The hon. Lady will know from the answer that I gave on 5 December 1997, Official Report, columns 401-02, that we recently clarified the policy further to ensure that proposals for extensions to existing out-of-centre supermarkets are subject to the same tests as other additional retail developments in such locations. That is an important extension of the policy to ensure that there is no scope for subverting its purpose by extending an existing supermarket rather than building a new one. I hope that that gives the hon. Lady an idea of the Government's commitment to keep policies under constant review and to take steps where necessary to ensure that they are effective in defending town centres.

The hon. Lady asked some other questions that I have not yet answered fully--which is why I required more time in which to respond. First, she asked why we permitted out-of-town or edge-of-town centres to be developed at all. The answer is that, in appropriate circumstances where there is no suitable town centre site, an edge-of-centre development may help to enhance the vitality of the town centre--particularly when good communication links are provided. In certain limited circumstances where there is no suitable town centre or edge-of-centre site available, the shopping needs of a community may require the provision of an out-of-town shopping centre. However, I stress that we do not envisage taking up that option when there is an alternative site available in the town centre or on the edge of the centre. In any case, there must be good public transport links in order to avoid undue dependence on the motor car.

Secondly, the hon. Lady asked why supermarkets cannot operate smaller units. That is a matter for the managers of those supermarkets. The hon. Lady correctly

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identified a trend, which is to be encouraged, on the part of some supermarket firms to develop smaller town centre outlets. Such outlets have proved successful, and I hope that others will learn from that experience. We must ensure that there is a wide range of options and choice for the public, as well as action to revitalise town centres. We must encourage trends that are already producing benefits.

Finally, the hon. Lady asked where elderly people will shop if there are no facilities in town centres. In order to meet the needs of the elderly and others who do not have access to cars and who depend on public transport or must walk to the shops, we are emphatic that there must be shopping in town centres. That is why we are so committed to retaining the vitality of town centres and action to support them.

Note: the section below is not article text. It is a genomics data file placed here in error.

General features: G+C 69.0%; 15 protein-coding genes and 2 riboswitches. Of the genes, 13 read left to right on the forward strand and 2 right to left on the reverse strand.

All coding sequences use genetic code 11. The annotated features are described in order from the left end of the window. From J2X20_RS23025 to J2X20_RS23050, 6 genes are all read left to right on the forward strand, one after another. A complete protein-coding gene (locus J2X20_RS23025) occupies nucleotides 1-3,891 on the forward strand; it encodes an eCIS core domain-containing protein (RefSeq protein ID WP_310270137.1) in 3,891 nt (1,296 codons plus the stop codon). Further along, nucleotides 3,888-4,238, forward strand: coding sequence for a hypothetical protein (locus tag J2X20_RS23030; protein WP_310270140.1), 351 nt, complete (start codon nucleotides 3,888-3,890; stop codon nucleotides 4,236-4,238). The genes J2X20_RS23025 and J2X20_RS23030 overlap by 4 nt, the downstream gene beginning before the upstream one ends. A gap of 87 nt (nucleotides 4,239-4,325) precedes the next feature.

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The policies in PPG6 fit well with our concerns to tackle social exclusion, to develop a more integrated transport strategy than this country has had before, and to regenerate our most deprived areas. We are concerned to see that those policies are implemented consistently across the country.

It being Two o'clock, the motion for the Adjournment of the House lapsed, without Question put.

Sitting suspended, pursuant to Standing Order No. 10 (Wednesday sittings), till half-past Two o'clock.


Scottish Agricultural College Order Confirmation Bill

Read the Third time, and passed.

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Oral Answers to Questions


The Secretary of State was asked--

Reproductive and Sexual Health

1. Jacqui Smith: What initiatives she has taken to promote greater reproductive and sexual health in developing countries. [18421]

The Secretary of State for International Development (Clare Short): The White Paper on international development sets out the Government's commitment to contributing to international development targets. Among them is the goal of ensuring access to basic health care, including reproductive health services for all by 2015. We believe that all people have a right to be able to control their fertility and to raise healthy, educated children.

Jacqui Smith: I thank my right hon. Friend for the commitment that she has outlined. Does she agree that one of the most important steps that the Department for International Development can take is to work with the poorest countries to improve sex and health education and information for young people so that they can make informed choices about their families? What can the Department do to facilitate that?

Clare Short: I am grateful to my hon. Friend. She is absolutely right: getting proper services to young people is crucial if they are to be able to control their future, to prevent disease and to have the number of children that they want. We are focusing on that priority, but we believe that access to reproductive health services should be part of basic health care systems for all. That is the way in which to achieve a universal service and to reach everyone; and that is our priority.